power_at_legs = calculate_power_at_legs(drivetrain_loss, total_resistance, groundspeed)
# Test
# Power required from the cyclist: 286.1179684990967 watts
print("Power required from the cyclist:", power_at_legs, "watts")
```

# Summary

So, there you have it — a detailed yet straightforward explanation of how to use Python to calculate the total power a cyclist needs to maintain their speed. You could use this as a basis to develop a Zwift-style indoor cycling game, or even better, an opposing force power meter like the Velocomp PowerPod. This could be a great topic for a future blog article: "How to build your own opposing force power meter."

# Additional Calculations

Just for curiosities sake, below are additional calculations you can do based on the Physics model above.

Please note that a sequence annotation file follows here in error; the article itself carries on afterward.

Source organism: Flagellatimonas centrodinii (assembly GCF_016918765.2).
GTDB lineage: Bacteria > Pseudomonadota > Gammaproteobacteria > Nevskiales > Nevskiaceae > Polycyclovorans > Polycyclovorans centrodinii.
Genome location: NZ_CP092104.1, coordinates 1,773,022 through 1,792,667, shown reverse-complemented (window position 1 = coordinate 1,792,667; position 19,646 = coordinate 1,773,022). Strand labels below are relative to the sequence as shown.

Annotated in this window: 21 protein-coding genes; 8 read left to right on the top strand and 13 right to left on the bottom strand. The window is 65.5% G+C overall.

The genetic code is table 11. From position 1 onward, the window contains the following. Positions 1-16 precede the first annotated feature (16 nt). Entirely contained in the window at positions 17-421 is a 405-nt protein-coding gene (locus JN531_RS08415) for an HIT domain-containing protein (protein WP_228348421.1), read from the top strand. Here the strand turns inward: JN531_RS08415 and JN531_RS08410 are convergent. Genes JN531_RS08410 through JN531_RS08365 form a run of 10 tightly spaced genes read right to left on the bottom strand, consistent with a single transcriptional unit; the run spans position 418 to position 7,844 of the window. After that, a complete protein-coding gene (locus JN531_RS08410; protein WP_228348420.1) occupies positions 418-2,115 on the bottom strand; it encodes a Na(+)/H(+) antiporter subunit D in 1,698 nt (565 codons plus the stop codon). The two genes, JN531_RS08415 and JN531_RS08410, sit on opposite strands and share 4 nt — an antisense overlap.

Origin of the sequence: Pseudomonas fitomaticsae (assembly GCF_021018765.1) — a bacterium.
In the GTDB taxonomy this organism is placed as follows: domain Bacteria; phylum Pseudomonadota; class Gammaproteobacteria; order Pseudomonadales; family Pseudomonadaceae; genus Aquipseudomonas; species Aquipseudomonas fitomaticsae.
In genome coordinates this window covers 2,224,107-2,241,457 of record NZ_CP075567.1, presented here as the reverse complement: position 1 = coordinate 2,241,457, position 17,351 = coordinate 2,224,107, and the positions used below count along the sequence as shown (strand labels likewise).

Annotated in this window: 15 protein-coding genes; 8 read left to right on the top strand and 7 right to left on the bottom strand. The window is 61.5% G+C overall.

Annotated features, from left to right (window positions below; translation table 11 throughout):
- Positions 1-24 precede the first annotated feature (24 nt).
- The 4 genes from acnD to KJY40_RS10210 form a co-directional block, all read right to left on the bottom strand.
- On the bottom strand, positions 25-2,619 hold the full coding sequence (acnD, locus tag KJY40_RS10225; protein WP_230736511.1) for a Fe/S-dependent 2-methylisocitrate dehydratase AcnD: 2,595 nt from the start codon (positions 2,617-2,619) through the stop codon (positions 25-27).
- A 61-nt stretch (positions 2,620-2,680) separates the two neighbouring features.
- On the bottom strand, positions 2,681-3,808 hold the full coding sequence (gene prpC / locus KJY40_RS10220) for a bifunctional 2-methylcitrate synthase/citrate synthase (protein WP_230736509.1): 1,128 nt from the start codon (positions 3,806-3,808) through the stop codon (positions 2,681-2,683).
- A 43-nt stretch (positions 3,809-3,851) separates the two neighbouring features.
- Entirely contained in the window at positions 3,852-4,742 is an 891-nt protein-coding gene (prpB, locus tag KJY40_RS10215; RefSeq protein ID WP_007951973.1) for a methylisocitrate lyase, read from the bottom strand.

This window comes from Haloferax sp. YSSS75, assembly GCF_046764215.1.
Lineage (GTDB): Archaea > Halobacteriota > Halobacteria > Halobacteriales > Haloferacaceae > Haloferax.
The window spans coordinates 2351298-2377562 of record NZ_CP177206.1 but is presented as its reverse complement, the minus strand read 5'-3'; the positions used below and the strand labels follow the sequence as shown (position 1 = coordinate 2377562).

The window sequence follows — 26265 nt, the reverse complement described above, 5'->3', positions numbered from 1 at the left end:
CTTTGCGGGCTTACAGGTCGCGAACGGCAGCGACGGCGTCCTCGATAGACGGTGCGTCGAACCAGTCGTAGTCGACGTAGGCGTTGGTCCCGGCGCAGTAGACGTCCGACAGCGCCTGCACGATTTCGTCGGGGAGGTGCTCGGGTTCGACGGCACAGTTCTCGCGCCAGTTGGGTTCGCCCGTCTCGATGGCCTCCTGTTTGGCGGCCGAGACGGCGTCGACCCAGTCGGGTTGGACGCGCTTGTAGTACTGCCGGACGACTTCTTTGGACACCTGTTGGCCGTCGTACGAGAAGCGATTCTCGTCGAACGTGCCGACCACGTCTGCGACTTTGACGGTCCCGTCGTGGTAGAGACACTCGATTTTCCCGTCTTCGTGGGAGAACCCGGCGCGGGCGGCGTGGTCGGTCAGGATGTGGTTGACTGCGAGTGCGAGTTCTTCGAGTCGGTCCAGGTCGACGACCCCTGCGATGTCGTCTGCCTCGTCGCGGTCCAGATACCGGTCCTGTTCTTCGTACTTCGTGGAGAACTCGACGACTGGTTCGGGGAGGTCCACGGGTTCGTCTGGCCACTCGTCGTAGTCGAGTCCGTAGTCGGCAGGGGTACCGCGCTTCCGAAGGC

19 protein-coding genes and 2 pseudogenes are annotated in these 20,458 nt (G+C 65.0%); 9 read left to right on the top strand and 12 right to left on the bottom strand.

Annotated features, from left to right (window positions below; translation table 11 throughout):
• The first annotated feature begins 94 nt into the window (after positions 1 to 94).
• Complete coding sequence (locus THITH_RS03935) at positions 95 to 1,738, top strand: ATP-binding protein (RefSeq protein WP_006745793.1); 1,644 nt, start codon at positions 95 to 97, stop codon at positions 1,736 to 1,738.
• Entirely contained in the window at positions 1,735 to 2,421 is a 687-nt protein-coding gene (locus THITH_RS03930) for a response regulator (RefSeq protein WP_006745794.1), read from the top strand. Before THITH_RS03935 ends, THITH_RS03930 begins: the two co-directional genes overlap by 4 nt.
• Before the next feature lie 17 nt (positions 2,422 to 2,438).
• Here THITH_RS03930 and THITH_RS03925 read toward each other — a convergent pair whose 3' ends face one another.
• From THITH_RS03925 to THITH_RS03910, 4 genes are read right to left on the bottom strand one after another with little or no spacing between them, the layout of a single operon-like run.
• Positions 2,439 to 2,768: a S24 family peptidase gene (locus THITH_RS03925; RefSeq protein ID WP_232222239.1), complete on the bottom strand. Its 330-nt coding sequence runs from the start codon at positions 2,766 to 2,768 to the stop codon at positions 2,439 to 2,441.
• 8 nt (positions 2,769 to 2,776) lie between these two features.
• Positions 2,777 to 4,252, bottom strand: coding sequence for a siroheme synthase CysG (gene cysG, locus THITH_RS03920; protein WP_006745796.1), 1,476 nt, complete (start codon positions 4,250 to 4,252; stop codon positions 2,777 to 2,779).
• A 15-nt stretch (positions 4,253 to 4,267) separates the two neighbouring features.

## Total Work

You can also use some of the formula to calculate the total work you will need to expend to move a particular distance (D) given power:

$$Work = F_{resistance} \cdot D$$

```
def calculate_work(total_resistance, distance):
"""
Calculates the work to expend to travel a given distance against a given force.
Args:
total_resistance(float): The total resistive force experienced by the cyclist (in Newtons).
distance (float): The total distance travelled at that exact force (in meters).
Returns:
float: The work expended by the cyclist (in Joules).
"""
return total_resistance * distance
```

What you can also do is given a list of power and distance pairs (tuple form), you can iterate through and determine the total work for a given exercise. As an example (this doesn't pass a `.fit`

file):

```
def calculate_work(total_resistance, distance):
"""